And thus it came to pass that once a year Saint Jamie would deliver his teachings unto us, not with the cynicism of someone who has identified a reliable annual money spinner but with the altruism of a man who just wants us to care about food. Once we had leftover turkey sandwiches in the days after Christmas; now we have turkey and kimchee bibimbap with lime and coriander salad and a mango pudding, all made in nine minutes (Jamie time) or three hours (real time).

Being disappointed by the Doctor Who Christmas Special
Did you know that the Christmas Special of Doctor Who has over twice the ratings of an average episode? This means that the writers are annually set the task of making an episode that is both appealing to fans, enchanting for kids and coherent enough for people who never watch the show (and have been hitting the Baileys since 10am) to understand. This might explain why it is always an unadulterated botch-up. 

Festive film fests
There have been Christmas films for as long as there have been films at all, and it’s now fairly common for people to gather together at their local independent cinema, tinselled to the eyeballs, to view some of their favourites. Who wouldn’t want an excuse, as a fully grown adult, to sit in a dark, cosy room full of like-minded people and watch the muppets for two hours? It’s a wonderful life.

A cold swim
The Boxing Day Dip has become an established North East tradition. Every year sees hundreds of people stripping off on beaches up and down the coast, including Redcar, Seaburn, South Shields and Whitley Bay, and plunging into the icy waters of the North Sea. Quite what motivates people to take part is unclear, but it might be that they manage to raise loads of money for charity and get their picture in the paper. 

Ice Skating at the Centre for Life
We’re not blessed with too many ice rinks up here, and this means that when the inviting expanse of ice arrives in Newcastle’s Times Square every year it’s an exciting opportunity for us all to throw away our dignity, lace up our boots and wobble our way round the perimeter, hanging on to the barrier for dear life. 

A Walk in the Park After Dark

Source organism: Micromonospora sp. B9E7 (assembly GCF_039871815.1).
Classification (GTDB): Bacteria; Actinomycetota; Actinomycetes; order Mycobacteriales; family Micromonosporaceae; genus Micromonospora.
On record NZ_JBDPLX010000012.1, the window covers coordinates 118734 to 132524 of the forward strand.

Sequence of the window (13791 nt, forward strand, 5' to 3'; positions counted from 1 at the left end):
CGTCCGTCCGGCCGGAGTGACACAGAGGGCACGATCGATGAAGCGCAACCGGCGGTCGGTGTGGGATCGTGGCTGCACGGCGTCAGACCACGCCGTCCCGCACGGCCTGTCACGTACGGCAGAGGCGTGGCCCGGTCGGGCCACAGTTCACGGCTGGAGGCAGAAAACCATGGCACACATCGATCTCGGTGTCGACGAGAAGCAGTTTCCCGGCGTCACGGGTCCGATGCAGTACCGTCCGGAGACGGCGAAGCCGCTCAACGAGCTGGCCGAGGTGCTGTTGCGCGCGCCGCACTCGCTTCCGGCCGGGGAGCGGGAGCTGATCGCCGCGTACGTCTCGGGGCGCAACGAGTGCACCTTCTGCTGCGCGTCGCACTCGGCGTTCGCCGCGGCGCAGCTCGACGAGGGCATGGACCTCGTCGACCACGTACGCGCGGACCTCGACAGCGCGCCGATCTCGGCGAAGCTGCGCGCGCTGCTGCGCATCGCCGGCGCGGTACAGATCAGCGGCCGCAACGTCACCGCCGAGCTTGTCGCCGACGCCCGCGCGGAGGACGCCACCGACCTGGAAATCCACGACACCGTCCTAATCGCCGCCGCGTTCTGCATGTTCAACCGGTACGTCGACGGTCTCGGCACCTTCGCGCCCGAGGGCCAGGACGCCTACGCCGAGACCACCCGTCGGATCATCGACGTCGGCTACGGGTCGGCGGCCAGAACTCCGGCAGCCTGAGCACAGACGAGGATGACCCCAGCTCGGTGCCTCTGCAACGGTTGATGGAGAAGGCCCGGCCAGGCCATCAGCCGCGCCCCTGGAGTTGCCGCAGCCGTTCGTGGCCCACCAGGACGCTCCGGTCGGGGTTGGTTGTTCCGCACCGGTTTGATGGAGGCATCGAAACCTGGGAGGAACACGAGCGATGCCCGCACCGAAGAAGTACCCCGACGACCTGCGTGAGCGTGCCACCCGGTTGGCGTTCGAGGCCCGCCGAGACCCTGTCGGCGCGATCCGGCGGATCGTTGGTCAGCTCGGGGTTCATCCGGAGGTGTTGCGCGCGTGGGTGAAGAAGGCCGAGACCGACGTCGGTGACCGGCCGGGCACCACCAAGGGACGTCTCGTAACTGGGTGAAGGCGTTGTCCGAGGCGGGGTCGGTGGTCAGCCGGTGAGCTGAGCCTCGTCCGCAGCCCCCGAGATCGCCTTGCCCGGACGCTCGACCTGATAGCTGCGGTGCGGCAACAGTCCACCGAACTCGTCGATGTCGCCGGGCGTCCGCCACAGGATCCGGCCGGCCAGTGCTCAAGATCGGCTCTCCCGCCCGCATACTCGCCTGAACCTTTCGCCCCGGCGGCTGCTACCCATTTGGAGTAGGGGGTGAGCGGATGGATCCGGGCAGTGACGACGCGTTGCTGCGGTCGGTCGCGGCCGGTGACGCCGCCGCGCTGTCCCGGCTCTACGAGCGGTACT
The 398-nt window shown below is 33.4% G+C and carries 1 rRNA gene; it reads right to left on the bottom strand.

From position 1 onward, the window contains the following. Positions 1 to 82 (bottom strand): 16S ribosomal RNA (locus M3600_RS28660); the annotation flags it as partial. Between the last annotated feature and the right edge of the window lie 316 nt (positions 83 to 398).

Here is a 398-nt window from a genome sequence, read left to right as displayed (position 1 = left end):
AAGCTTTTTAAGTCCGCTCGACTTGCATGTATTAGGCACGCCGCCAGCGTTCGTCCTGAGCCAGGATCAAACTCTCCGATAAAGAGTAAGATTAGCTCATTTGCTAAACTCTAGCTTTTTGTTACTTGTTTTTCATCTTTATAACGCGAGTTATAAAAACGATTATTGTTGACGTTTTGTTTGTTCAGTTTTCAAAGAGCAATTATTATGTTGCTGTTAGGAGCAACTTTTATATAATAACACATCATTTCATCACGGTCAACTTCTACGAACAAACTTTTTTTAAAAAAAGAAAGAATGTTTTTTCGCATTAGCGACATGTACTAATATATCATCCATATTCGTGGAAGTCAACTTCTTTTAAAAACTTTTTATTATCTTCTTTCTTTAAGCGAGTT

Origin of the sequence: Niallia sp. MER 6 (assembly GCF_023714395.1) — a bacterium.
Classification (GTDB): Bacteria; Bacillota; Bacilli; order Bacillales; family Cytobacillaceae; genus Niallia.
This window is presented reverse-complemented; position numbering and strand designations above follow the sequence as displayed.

So hotly anticipated you’d think it was Christmas Eve, Enchanted Parks is an after-dark adventure where Saltwell Park in Gateshead is brought to life with magic, fantasy and bucketloads of fairy lights. It’s a great excuse to tire out young children as they ooh and ahh at all the light illuminations, visual art and performances. You’d think you were buying tickets for One Direction’s only concert with how quickly they sell out, so if you manage to get your hands on a golden ticket — well done. 

Elsa, Anna and Olaf Are Back
Since the release of Frozen last year, children (and secretly parents too) have been longing for winter to come back around for an excuse to watch the film again and belt out Let It Go at the top of their lungs. Several venues across the North East are hosting festive events for this very reason. Enjoy a Frozen sing-a-long at Customs House, South Tyneside on Sunday 7th December.

 

OUT WITH THE OLD
Things we used to love doing are no longer so popular

  • Christmas caroling as a family. Imagine telling the kids to abandon their boxsets, wrap up warm and trudge from door to door serenading strangers with out-of-tune renditions of Silent Night? We have a feeling we know what the answer would be.
  • Sending cards to everyone we’ve ever met. Now they’re reserved for immediate family and close friends (not including the hurried last-minute ones you write when you realise in a blind panic that someone from work has sent you one). 
  • Using Santa’s formal name. Admit it – you just call him Santa, or, at a stretch, Santa Claus. Who is Father Christmas? 
  • Old-fashioned parlour games. You’re more likely to find us arguing over Trivial Pursuit than playing a civilised game of euchre.
  • Giving genuinely nice and useful gifts. If the last office Secret Santa is anything to go by, it’s better to give ‘grow your own girlfriend’ kits or rude mugs, than a nice mug or lovely scarf.
Published in: November 2014